The town of Alto witnessed a huge fire damage with residents working to protect their homes from hotspots. Rescue operations are underway at the Ruidoso Downs Race Track, where dozens of horses are being evacuated to safer areas.

In Colusa County, the Sites Fire has expanded to over 15,565 acres with only 15% containment. Efforts are hampered by high winds, although a decrease in wind speed and an increase in humidity are expected to aid firefighting efforts soon.

In Sonoma County, the Point Fire has burned 1,207 acres and is 40% contained.

Stagnant air around the fires is causing poor air quality, which is expected to persist in the coming days.

The Texas coast including Houston, San Antonio and Corpus Christi, is bracing for heavy rainfall and flooding, with a Level 3 of 4 risk of flooding in place.

The National Hurricane Center has extended the tropical storm warning northward in Texas to San Luis Pass. The tropical cyclone expected to become Tropical Storm Alberto, is predicted to bring rainfall and strong winds.

Southern Texas could receive 5-10 inches of rain, with isolated areas getting up to 15 inches.

New York City is experiencing temperatures that feel over 100°F. Governor Kathy Hochul has announced free admission to state parks to help residents cope with the heat.

The Metropolitan Transportation Authority (MTA) is reducing train speeds to prevent heat-related track issues and transit vehicles are equipped with air conditioning.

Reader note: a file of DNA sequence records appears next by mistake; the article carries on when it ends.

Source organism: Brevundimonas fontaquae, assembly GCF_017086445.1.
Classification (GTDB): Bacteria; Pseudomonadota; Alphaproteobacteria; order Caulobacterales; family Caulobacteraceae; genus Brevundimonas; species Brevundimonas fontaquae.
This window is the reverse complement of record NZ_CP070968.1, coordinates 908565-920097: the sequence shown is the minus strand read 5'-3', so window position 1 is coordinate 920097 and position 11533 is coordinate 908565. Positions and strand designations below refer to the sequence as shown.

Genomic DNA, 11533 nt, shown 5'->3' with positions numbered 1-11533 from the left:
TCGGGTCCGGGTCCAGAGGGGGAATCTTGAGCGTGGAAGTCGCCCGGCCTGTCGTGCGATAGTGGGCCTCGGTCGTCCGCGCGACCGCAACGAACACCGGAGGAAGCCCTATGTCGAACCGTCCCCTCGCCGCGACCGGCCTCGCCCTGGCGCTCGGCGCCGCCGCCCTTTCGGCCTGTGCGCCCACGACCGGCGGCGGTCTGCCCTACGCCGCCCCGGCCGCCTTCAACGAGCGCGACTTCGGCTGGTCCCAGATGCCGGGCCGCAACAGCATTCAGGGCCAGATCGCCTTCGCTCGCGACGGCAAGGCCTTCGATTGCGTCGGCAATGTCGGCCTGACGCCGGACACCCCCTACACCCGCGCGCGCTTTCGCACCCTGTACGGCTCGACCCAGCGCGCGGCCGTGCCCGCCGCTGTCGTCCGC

Organizations like the ASPCA recommend avoiding walking dogs in midday heat, never leaving pets in vehicles and ensuring they have access to fresh water and cool resting areas.

A report from New York City indicates that approximately 350 people die prematurely each summer due to hot weather.

Employers are urged to take steps to protect workers from heat-related illnesses including providing water, rest breaks and appropriate work attire.

The first class of the American Climate Corps has been sworn in, aiming to prepare young Americans for roles in clean energy and climate resilience.

The initiative seeks to hire over 20,000 members in its first year to help manage forests, deploy clean energy and restore coastal wetlands.

Also Read: Elephants Use Unique Names to Call Each Other, Study Reveals

Top Sources Related to US: Record-Breaking Heat Wave Puts 70 Million Under Alerts (For R&D)


AP News:

AL Jazeera:

New York Times:

The Guardian:

CNN News:


More From Author